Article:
Sharing stuff I've learned, and things I've thought about...

Try oatmeal

If you’re one of those that dislikes oatmeal, you can ignore the rest of this post. Sorry…

Once again on the topic of eating good, satisfying, healthy food, take a look at Oatmeal. It has so many things going for it that if you like oatmeal, it can (and really should be) a regular part of your diet.

You have a number of choices when it comes to oatmeal so it’s possible to avoid it becoming monotonous. Steel cut (my favorite), coarse rolled, “Scottish” and the old standby, any brand of regular (non quick-cooking) rolled oats like Quaker Old Fashioned. Each has a slightly different texture, and all except the steel-cut oats can be cooked as a single servingĀ  in the microwave.

You can also dress it up with a bit of dried fruit, like diced dried apples, diced dried apricots, dried cherries, dried cranberries, dried blueberries etc. Just keep an eye on how much dried fruit you add. They can add a lot of calories, but your really don’t need much. I typically will add no more than 15-20 grams at most to a bowl of oatmeal. I also add about 15g of brown sugar, and always stir in a generous pinch of salt to the bowl before putting it into the microwave. My favorite add-ons are some dried apples, brown sugar and a sprinkling of roasted Saigon cinnamon!

I was raised on breakfast cereals, and still enjoy them immensely. However, depending on the kind of cereal you eat, they can be extremely unhealthy – too highly refined, too much sugar, not enough fiber, not enough nutrients. What is interesting is that no matter what kind of breakfast cereal you pick, whether Fruit Loops, Cheerios, Grape Nuts or Shredded Wheat, they all show a serving size somewhere around 50 grams, and they all weigh in somewhere around 200 calories per serving. That’s pretty high, and a 50 gram serving of Grape Nuts is microscopic! That’s one of the reasons that I try to make fruit the centerpiece of my breakfast, with the cereal only playing a supporting role.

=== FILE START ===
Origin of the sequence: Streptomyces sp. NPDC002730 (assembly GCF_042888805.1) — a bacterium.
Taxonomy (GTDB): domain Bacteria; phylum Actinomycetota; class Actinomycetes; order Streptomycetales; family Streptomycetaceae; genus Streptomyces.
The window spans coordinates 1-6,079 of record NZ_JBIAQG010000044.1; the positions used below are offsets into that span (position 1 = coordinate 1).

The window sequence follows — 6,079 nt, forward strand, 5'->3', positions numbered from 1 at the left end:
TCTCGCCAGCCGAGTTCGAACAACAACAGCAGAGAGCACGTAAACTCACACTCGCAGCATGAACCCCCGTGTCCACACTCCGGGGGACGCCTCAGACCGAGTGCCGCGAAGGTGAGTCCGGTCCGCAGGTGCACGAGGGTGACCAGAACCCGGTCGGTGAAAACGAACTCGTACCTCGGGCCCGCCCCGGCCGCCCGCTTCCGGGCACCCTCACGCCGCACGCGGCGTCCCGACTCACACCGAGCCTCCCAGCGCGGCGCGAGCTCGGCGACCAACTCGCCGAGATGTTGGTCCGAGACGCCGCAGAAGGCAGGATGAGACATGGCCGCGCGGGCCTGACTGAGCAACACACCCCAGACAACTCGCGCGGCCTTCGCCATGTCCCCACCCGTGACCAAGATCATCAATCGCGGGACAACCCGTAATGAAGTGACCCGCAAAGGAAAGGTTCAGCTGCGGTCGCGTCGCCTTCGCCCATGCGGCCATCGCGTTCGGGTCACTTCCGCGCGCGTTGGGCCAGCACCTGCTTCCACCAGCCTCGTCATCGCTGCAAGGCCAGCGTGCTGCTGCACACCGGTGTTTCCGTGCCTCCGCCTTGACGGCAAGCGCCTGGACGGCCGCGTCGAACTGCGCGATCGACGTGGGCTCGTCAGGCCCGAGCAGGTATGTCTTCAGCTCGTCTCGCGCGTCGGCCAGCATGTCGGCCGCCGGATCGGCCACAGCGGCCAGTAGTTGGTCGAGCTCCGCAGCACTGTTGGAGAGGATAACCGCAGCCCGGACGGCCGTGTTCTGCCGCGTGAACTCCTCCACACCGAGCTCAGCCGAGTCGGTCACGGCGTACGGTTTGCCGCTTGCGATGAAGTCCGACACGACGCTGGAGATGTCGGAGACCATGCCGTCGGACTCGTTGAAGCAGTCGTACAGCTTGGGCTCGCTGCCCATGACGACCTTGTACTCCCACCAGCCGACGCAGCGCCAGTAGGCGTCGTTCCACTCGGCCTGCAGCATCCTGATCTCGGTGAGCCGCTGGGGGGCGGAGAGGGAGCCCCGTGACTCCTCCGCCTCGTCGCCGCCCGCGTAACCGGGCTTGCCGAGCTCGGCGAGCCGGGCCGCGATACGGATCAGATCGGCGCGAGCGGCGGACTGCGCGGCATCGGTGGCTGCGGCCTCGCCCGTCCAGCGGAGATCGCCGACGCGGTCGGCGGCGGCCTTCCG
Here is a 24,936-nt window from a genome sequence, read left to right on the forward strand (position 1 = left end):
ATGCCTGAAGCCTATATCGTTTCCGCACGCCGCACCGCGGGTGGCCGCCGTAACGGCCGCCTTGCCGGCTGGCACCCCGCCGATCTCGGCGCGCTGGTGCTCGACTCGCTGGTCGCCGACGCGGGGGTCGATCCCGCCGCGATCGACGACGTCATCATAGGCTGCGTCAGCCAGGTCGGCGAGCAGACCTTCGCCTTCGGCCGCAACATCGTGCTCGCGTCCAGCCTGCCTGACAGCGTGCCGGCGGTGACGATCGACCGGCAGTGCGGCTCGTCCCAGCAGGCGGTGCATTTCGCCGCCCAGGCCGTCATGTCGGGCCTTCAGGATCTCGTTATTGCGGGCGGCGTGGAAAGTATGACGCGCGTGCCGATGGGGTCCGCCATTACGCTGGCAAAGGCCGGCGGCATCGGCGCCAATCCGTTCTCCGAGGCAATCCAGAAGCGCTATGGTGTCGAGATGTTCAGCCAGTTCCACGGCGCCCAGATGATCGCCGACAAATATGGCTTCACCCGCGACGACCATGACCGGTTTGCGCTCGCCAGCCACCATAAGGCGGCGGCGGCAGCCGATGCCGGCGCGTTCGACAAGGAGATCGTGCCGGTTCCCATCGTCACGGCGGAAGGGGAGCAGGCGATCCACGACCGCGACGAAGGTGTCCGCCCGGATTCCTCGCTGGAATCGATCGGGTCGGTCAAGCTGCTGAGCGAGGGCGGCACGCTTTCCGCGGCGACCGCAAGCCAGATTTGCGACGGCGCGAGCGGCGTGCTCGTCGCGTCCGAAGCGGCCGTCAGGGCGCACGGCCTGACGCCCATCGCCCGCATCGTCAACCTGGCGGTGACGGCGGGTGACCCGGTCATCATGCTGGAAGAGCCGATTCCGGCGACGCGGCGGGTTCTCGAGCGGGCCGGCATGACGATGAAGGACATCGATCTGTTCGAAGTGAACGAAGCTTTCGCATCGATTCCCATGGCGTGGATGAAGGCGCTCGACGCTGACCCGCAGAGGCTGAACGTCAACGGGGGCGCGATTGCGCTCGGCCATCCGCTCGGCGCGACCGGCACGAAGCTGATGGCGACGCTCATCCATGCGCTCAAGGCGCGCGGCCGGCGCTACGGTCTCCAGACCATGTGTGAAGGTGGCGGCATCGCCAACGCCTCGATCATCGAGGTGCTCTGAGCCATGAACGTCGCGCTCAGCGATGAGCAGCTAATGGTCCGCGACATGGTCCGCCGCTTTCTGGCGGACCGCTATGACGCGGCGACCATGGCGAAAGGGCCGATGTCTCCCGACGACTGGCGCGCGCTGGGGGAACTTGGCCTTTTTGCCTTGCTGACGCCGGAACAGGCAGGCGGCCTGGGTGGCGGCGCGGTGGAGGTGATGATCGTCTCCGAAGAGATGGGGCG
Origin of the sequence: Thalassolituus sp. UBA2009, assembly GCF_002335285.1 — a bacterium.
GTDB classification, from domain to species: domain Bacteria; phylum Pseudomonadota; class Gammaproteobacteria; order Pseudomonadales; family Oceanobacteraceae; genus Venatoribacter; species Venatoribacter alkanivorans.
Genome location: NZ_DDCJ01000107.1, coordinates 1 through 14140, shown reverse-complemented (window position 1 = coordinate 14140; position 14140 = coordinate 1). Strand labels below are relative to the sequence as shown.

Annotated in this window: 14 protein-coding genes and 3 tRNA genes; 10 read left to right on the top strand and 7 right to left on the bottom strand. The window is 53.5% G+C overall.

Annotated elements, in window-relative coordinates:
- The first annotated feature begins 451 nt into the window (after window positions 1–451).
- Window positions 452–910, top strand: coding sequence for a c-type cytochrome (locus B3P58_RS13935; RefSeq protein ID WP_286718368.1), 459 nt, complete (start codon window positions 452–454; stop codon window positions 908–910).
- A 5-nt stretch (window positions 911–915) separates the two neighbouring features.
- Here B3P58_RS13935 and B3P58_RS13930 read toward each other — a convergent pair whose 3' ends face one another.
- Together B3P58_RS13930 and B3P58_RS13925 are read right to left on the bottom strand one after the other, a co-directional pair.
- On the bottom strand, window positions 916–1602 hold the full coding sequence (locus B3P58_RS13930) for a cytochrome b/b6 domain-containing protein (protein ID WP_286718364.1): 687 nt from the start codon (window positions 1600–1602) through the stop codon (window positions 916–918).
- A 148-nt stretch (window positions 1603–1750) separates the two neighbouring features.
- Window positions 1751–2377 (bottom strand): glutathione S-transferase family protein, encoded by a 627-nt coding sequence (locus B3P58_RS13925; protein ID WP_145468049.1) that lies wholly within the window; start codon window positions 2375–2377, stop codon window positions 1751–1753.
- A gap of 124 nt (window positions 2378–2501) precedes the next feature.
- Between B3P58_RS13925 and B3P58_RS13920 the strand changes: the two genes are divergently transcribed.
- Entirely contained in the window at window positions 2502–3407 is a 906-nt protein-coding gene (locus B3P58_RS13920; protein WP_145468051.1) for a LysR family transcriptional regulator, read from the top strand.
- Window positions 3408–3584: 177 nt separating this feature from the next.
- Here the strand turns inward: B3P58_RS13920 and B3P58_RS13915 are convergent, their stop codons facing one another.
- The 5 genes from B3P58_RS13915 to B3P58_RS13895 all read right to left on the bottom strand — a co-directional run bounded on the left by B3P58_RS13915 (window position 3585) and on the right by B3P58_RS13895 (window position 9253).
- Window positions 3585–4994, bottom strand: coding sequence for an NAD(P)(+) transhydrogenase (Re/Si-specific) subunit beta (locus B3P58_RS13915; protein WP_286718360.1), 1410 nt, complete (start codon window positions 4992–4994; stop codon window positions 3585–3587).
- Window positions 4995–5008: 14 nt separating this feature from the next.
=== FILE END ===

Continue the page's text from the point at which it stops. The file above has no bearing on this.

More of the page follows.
In contrast, you can allow oatmeal to be the center of attention, and still have a very healthy and satisfying meal, especially in the middle of winter when fresh fruits may be more difficult to come by.

A 40g (dry) serving of Quaker Old Fashioned rolled oats is only 113 calories, and after cooking, you end up with a pretty decent sized portion. Depending on the things that you add to it or eat along with it, you could double that serving size, and still only be contributing 226 calories to the meal’s calorie count. Oats are very filling, and have an extremely low glycemic index. That means that if like me, you eat a large breakfast, this will stick with you well into the lunch hour, so that you can often be satisfied with just a small snack at lunch.

Steel-cut oats have a really great texture. Instead of rolled flakes, they’re big chunks of grain similar to a small-kernel variety of rice, giving the cooked oats a coarse chewy texture. The downside is that they take about 45 minutes to cook! What I do is buy a package and cook the entire thing, then store the cooked oatmeal in the fridge in a plastic container. In the morning, I weigh the cooked oatmeal out into individual servings, adding any dried fruit and sweetener, and reheating in the microwave. The first time you do this you will need to weigh the entire batch and calculate the calorie count on a per-gram basis so you can measure your portions accurately, as it will depend on how “wet” you like your oatmeal (I like mine very dry and sticky, moistening with some skim milk at the table). The good news is you only have to do this once as long as you remember the oatmeal-to-water ratio you use when you cook it.